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Tuesday, February 26, 2013

The Supreme Court almost never says why it refuses to take a case. On Monday, however, when the court denied a petition from the man convicted in Calhoun v. United States, Justice Sonia Sotomayor, joined by Justice Stephen Breyer, issued a rare explanatory statement.

One part of the trial record was so ugly that they wanted to make clear what the rejection did not mean. Justice Sotomayor began, “I write to dispel any doubt whether the court’s denial of certiorari should be understood to signal our tolerance of a federal prosecutor’s racially charged remark. It should not.”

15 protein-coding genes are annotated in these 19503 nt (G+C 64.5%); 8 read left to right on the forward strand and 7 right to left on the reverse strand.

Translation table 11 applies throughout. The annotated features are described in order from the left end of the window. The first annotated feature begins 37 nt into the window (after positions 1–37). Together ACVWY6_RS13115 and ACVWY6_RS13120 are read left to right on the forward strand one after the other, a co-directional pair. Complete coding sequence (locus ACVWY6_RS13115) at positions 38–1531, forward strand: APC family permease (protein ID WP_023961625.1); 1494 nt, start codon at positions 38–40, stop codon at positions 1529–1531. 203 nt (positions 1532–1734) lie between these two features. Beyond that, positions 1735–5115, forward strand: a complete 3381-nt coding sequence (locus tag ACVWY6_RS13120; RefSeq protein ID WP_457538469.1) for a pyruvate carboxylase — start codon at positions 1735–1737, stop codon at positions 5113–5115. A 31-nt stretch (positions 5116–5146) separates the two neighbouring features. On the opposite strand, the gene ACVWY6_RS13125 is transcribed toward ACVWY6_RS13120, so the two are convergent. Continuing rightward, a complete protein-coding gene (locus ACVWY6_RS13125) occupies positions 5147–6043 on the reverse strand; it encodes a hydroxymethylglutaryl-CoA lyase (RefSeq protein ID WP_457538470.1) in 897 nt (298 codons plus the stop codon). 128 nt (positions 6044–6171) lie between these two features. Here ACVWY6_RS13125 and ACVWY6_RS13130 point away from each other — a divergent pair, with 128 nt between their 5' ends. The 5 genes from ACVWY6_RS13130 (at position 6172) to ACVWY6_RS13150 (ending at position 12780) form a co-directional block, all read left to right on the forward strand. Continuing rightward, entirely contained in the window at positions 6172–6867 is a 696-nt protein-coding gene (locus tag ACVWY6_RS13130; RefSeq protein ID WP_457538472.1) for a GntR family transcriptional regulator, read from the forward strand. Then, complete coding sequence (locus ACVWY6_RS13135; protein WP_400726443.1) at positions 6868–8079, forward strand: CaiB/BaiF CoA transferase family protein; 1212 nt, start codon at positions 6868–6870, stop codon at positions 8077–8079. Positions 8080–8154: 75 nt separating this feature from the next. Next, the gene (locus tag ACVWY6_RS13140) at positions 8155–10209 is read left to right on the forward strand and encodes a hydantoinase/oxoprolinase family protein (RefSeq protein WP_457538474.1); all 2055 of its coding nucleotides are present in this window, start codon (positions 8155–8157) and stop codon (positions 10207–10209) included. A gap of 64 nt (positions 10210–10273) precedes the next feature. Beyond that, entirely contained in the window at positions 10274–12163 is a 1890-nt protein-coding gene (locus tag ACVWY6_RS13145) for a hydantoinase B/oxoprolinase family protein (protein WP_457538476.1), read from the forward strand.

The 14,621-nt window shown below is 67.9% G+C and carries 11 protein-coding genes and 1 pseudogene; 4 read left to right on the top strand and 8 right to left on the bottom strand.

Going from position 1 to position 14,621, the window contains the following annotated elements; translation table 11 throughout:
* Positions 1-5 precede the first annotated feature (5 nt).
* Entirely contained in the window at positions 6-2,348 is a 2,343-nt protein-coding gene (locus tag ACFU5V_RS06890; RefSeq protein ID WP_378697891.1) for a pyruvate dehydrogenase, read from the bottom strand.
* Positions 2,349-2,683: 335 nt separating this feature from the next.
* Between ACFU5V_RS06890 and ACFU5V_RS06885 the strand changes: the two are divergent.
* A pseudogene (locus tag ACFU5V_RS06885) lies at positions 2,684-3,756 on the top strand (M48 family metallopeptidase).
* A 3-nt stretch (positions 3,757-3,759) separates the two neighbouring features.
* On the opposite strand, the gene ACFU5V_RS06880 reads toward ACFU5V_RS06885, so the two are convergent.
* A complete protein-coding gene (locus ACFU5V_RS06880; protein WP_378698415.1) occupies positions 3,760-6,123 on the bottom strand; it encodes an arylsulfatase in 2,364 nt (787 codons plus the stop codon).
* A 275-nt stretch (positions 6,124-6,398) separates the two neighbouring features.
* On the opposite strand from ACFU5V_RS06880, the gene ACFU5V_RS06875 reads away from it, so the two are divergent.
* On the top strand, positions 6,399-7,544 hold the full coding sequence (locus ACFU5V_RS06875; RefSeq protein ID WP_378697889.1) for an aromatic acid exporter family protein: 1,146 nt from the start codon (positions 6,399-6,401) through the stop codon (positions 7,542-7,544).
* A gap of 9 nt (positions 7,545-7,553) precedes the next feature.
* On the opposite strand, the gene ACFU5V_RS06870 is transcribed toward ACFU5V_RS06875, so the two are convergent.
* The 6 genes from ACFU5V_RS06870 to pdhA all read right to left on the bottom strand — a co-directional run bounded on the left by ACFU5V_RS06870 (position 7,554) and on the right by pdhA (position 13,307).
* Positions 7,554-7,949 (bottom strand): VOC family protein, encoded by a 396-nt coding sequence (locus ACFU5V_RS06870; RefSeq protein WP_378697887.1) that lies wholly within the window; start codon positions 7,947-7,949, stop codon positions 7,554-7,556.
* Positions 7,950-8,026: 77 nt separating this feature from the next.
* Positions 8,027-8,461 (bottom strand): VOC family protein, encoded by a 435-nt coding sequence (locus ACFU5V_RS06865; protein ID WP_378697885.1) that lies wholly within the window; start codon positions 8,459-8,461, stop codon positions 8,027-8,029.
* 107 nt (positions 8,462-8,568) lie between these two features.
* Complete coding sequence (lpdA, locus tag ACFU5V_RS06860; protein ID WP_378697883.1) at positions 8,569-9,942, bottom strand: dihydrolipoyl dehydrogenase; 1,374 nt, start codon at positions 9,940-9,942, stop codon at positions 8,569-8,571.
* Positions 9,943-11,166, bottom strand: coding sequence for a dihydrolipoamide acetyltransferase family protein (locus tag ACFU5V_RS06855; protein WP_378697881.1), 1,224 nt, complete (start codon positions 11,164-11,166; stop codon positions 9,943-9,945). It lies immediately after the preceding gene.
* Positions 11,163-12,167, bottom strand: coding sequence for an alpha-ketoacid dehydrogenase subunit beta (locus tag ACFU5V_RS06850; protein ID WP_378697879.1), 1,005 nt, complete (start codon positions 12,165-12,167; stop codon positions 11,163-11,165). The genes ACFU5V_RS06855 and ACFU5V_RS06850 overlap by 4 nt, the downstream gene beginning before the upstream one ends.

Charles Calhoun, who is black, was convicted and sentenced for possession of cocaine with intent to distribute it and for possession of a firearm while drug-trafficking. As Justice Sotomayor recounted, the main issue in the case was whether Mr. Calhoun was simply along for a ride when a friend and some others tried to buy cocaine from D.E.A. agents working undercover, or actually knew what they were planning to do.

Read the full editorial in The New York Times.